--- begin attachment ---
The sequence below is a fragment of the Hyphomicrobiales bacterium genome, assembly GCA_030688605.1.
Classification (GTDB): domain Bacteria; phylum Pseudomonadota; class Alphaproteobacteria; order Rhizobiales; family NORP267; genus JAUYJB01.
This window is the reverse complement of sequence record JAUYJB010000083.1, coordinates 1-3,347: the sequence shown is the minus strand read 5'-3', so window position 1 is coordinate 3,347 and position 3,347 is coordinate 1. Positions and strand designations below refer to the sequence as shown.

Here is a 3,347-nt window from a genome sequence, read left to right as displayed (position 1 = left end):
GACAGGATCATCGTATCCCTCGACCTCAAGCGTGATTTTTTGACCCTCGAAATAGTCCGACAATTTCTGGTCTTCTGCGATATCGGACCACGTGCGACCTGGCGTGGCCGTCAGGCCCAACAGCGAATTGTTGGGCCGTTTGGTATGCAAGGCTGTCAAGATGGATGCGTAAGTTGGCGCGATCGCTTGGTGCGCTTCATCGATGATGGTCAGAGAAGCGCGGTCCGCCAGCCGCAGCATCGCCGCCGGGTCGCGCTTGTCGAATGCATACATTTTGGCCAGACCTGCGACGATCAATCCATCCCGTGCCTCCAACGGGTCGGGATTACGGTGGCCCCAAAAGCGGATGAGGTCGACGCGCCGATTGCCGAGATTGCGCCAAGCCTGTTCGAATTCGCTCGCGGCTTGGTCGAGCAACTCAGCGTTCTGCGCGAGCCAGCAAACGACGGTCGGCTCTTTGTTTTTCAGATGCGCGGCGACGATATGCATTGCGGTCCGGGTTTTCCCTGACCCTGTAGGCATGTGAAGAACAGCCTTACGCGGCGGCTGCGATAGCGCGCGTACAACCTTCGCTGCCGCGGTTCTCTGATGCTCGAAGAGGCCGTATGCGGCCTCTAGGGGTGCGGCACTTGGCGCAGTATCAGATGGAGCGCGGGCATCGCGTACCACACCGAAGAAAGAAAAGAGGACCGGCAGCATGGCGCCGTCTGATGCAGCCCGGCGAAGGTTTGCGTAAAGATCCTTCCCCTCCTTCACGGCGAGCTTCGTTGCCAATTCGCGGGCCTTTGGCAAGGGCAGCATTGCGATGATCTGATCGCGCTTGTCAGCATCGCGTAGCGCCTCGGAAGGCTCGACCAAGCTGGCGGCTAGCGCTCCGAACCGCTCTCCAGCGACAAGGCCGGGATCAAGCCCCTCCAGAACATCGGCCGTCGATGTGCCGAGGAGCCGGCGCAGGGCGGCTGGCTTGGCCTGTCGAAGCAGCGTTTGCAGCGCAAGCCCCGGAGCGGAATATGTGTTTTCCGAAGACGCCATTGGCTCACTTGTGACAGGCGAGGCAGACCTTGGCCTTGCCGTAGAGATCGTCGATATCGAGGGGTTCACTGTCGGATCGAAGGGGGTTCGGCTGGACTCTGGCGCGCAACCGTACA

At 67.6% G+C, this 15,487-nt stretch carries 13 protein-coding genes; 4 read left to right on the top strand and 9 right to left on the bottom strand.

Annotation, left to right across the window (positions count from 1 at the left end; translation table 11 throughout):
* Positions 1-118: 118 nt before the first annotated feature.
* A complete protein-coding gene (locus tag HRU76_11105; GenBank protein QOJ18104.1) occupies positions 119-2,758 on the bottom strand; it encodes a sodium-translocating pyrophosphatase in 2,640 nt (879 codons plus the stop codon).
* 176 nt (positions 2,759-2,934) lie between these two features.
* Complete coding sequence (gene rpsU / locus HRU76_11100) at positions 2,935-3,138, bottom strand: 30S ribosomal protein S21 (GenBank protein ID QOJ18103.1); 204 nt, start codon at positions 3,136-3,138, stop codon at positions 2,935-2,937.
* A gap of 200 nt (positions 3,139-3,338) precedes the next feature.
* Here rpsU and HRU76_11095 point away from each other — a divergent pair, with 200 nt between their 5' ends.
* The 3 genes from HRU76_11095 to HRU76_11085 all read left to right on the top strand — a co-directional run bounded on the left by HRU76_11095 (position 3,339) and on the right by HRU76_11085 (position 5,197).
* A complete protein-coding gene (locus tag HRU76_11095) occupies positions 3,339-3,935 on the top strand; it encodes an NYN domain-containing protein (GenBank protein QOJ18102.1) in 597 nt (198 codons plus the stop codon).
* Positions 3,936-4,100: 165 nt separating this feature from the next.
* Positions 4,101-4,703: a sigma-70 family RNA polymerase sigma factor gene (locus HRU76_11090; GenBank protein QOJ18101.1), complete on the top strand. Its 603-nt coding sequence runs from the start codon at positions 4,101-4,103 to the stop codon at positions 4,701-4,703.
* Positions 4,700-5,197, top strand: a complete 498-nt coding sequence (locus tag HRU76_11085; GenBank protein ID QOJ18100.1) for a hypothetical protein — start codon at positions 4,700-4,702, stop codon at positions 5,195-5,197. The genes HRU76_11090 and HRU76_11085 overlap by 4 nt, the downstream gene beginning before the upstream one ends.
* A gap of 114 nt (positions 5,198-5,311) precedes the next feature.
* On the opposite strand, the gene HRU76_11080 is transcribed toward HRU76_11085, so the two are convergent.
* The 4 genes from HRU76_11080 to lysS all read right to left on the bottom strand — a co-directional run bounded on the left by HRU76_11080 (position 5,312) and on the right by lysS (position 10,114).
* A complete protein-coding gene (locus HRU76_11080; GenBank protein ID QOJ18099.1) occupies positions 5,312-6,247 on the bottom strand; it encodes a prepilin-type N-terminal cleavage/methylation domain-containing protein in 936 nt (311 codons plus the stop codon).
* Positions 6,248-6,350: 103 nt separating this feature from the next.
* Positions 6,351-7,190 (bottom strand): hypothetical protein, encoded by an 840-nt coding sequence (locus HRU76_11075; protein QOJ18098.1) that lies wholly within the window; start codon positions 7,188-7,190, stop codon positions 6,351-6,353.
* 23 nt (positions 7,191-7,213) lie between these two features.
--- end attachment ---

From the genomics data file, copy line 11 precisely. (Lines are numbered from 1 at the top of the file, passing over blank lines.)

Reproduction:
* Complete coding sequence (gene rpsU / locus HRU76_11100) at positions 2,935-3,138, bottom strand: 30S ribosomal protein S21 (GenBank protein ID QOJ18103.1); 204 nt, start codon at positions 3,136-3,138, stop codon at positions 2,935-2,937.